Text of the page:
How to Remove Ransomware? Follow These Tips

How to Remove Ransomware? Follow These Tips

Ransomware is arguably one of the worst experiences you can undergo as a computer user. Ransomware is a virus-like attack that hackers use to take your computer and its operating system hostage, and demand for you to pay a specified amount before they give the control of the computer back to you. Aside from having to deal with the stress and potential anxiety, you also lose money because you have to pay the hackers.

Luckily, knowing how to remove ransomware and how to prevent it in the future is something any computer user can do and not have to worry about potential attacks. Before we fully explain how to remove ransomware and prevent it from happening in the future, it’s best to talk more about the viruses, and how a user can get them.

What Is Ransomware?

As we stated earlier, a ransomware attack is when the hacker takes your computer hostage and demands a payment before the computer can be under your control again. Ransomware, which is also known as ransom malware, will not allow you to access your files, including sensitive and important documents, thus making the virus that much of a threat. And it’s not just computers that are vulnerable to ransomware. Mobile devices and other gadgets like tablets can also be targeted by ransomware attacks.

Ransomware dates back to as early as the 1980s. Back then, those responsible for the ransomware attack would demand a payment, which would have to be sent via snail mail. As for today, victims are forced to either use their credit card or cryptocurrency to pay the hackers. There are three different types of ransomware attacks: scare-ware (easy to remove), screen/browser locker (requires anti-malware), and data encrypter (the most dangerous).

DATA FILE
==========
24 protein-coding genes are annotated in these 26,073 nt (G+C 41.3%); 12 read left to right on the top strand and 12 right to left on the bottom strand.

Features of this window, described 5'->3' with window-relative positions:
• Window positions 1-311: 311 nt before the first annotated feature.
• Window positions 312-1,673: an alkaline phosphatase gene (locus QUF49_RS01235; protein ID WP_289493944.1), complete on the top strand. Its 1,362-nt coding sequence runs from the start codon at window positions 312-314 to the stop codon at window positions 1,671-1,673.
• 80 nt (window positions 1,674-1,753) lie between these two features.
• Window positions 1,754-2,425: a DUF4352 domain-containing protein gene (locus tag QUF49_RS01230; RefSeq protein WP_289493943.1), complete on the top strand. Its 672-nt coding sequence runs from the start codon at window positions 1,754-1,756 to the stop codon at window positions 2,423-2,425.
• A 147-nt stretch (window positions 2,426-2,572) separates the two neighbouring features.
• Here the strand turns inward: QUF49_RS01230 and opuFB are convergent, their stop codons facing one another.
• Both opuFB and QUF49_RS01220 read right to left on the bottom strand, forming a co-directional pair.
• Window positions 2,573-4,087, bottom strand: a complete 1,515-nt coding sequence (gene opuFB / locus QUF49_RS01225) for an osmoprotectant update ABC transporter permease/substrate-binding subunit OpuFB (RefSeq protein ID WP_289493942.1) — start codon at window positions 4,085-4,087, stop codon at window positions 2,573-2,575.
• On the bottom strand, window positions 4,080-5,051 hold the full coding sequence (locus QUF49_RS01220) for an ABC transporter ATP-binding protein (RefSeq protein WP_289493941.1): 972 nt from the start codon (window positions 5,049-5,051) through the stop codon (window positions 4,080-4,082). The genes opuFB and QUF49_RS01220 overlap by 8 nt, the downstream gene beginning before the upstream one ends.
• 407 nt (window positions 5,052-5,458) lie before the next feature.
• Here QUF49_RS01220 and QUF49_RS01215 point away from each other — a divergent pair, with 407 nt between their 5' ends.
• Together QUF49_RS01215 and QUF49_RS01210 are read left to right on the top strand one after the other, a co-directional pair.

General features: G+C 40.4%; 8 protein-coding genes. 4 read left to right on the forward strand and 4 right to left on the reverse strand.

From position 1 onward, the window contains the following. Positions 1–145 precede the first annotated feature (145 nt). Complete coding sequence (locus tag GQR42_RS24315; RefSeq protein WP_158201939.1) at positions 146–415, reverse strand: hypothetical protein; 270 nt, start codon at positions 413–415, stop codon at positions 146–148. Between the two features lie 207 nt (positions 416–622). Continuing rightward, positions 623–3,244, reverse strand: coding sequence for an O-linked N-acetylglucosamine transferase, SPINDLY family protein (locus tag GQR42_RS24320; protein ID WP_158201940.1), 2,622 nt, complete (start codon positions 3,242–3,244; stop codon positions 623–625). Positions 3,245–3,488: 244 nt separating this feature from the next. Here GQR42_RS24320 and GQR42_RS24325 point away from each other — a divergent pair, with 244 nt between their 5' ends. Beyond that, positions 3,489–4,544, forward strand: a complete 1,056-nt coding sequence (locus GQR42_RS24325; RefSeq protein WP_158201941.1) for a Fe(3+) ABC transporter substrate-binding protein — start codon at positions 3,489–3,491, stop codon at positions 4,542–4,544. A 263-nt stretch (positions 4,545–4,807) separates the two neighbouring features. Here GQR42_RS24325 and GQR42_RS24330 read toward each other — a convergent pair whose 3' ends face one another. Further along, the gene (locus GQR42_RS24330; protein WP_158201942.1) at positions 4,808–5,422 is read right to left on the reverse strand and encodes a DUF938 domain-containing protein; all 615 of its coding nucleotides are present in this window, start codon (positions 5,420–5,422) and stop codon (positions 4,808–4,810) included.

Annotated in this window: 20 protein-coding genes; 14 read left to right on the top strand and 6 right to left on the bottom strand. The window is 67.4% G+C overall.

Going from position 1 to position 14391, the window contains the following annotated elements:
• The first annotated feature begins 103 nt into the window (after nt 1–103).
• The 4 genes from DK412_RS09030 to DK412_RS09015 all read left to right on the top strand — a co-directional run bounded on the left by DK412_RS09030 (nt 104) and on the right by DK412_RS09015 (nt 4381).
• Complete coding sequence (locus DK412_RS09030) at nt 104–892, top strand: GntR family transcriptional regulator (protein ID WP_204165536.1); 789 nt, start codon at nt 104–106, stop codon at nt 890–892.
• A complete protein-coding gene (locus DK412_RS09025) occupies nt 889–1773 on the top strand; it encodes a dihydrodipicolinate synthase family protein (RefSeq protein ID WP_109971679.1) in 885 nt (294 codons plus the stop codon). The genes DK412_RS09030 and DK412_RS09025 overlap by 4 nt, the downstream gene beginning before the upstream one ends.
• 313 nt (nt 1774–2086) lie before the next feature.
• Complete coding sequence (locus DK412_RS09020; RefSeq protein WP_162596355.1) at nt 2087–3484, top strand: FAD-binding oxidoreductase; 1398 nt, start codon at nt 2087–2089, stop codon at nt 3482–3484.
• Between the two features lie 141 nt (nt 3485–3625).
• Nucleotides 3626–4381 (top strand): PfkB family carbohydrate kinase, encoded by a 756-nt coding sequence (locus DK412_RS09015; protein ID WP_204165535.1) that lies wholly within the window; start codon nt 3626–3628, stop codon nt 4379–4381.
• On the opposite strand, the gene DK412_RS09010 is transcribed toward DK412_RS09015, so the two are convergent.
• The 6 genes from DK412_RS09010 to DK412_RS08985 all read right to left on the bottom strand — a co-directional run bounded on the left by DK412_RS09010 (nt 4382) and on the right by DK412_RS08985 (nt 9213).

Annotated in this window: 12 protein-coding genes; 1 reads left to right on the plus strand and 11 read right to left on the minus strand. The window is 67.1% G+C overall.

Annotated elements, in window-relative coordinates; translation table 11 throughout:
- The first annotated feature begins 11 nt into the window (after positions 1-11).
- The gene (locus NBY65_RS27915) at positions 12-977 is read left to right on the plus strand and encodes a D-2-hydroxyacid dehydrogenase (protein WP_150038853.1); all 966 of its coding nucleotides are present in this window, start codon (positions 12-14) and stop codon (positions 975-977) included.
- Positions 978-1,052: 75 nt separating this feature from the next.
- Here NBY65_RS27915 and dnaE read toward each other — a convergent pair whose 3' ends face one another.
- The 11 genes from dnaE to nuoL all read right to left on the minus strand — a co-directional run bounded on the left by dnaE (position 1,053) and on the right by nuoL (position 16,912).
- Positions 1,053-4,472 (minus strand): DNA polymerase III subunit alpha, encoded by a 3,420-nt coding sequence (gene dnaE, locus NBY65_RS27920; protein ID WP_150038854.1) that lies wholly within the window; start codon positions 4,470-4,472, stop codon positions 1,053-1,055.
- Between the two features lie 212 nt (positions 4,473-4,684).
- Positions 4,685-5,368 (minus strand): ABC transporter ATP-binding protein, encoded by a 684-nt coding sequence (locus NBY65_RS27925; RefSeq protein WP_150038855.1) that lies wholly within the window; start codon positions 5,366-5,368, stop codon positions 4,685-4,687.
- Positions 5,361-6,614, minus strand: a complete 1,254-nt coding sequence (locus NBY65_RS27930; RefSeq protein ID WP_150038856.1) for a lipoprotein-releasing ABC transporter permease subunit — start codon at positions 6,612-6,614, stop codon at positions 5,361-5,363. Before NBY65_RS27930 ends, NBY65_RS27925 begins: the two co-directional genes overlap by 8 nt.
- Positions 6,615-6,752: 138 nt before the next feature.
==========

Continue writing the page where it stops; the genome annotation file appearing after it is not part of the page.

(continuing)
Scare-Ware

Simply put, scare-ware programs are fake antivirus or PC cleanup tools that pretend to detect issues on your computer and demand money to clean them up.

Screen/Browser Locker

The next level of ransomware is a screen/browser locker. Fake U.S. Department or FBI messages pop up and claim that they have detected illegal activity on your computer. As a result, you have to pay a “fine.”

Data Encrypter

This is perhaps the most dangerous of all ransomware attacks. Your files become locked and inaccessible until you pay a ransom. Now that you have acquainted yourself with ransomware and the three different categories of attacks, you are one step closer in knowing how to remove ransomware.

How Do You Get Ransomware?

This guide isn’t meant to scare you nor expect you to believe the next time you go online, you will be infected with ransomware. Mostly, people get ransomware when they have to deal with suspicious websites, links, attachments, and so on. Generally speaking, it’s best to use your best judgment and be extra cautious. If you feel like you are about to run into ransomware, it’s best to stay away. But how do you even get ransomware?

The most common way of getting ransomware on your computer is through malicious spam, or malspam. Malspam is unsolicited email that is used to deliver malware to your computer. Whether it’s an attachment, a link, or anything else in the email that requires you to click and open it, it most likely contains a virus. To make the malspam look legitimate and authentic, hackers use social engineering by making the email look like it’s from a trusted institution or a friend. Hackers also use social engineering to pose as the FBI and trick you into paying a fine (screen/browser locker).

Another popular method which reached its peak in 2016 is malvertising. Malvertising, or malicious advertising, is using online advertising to distribute malware with little to no user interaction required. While browsing the web, users can be redirected to criminal servers without clicking on any links or ads. The servers then analyze the victim’s computer and choose the best ransomware to attack with.

At first, ransomware attacks would target random people browsing the internet. However, over time, hackers behind ransomware saw the attacks to be more profitable if the victims were businesses. Attacks on businesses were extremely profitable because they halted productivity and created loss of data and revenue. To put things in perspective, by 2017, 35 percent of small to medium businesses experienced a ransomware attack.  

How to Remove Ransomware

Now that you know what ransomware is and how people get ransomware, this guide will explain the best way of dealing with ransomware and how to remove ransomware.